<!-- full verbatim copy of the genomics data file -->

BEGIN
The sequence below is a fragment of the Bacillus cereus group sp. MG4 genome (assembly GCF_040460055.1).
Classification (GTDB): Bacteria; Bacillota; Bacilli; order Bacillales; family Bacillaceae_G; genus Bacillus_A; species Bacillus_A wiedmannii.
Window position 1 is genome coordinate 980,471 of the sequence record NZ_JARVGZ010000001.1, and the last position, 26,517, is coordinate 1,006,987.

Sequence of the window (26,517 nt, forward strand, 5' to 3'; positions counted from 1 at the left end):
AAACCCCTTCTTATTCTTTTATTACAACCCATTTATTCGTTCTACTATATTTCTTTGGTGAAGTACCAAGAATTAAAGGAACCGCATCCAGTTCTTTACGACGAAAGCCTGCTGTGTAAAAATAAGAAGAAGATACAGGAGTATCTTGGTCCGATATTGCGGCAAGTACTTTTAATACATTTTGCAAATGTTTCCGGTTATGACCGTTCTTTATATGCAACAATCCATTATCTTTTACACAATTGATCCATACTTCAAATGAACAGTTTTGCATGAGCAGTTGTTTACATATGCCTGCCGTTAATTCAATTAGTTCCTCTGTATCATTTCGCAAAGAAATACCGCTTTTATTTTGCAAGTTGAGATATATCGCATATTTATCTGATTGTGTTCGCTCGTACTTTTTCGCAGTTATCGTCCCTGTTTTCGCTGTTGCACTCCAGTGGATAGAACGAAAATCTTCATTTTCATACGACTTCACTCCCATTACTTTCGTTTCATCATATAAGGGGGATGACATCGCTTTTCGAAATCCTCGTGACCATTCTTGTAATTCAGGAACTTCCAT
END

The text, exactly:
The sequence below is a fragment of the Bacillus cereus group sp. MG4 genome (assembly GCF_040460055.1).
Classification (GTDB): Bacteria; Bacillota; Bacilli; order Bacillales; family Bacillaceae_G; genus Bacillus_A; species Bacillus_A wiedmannii.
Window position 1 is genome coordinate 980,471 of the sequence record NZ_JARVGZ010000001.1, and the last position, 26,517, is coordinate 1,006,987.

Sequence of the window (26,517 nt, forward strand, 5' to 3'; positions counted from 1 at the left end):
AAACCCCTTCTTATTCTTTTATTACAACCCATTTATTCGTTCTACTATATTTCTTTGGTGAAGTACCAAGAATTAAAGGAACCGCATCCAGTTCTTTACGACGAAAGCCTGCTGTGTAAAAATAAGAAGAAGATACAGGAGTATCTTGGTCCGATATTGCGGCAAGTACTTTTAATACATTTTGCAAATGTTTCCGGTTATGACCGTTCTTTATATGCAACAATCCATTATCTTTTACACAATTGATCCATACTTCAAATGAACAGTTTTGCATGAGCAGTTGTTTACATATGCCTGCCGTTAATTCAATTAGTTCCTCTGTATCATTTCGCAAAGAAATACCGCTTTTATTTTGCAAGTTGAGATATATCGCATATTTATCTGATTGTGTTCGCTCGTACTTTTTCGCAGTTATCGTCCCTGTTTTCGCTGTTGCACTCCAGTGGATAGAACGAAAATCTTCATTTTCATACGACTTCACTCCCATTACTTTCGTTTCATCATATAAGGGGGATGACATCGCTTTTCGAAATCCTCGTGACCATTCTTGTAATTCAGGAACTTCCAT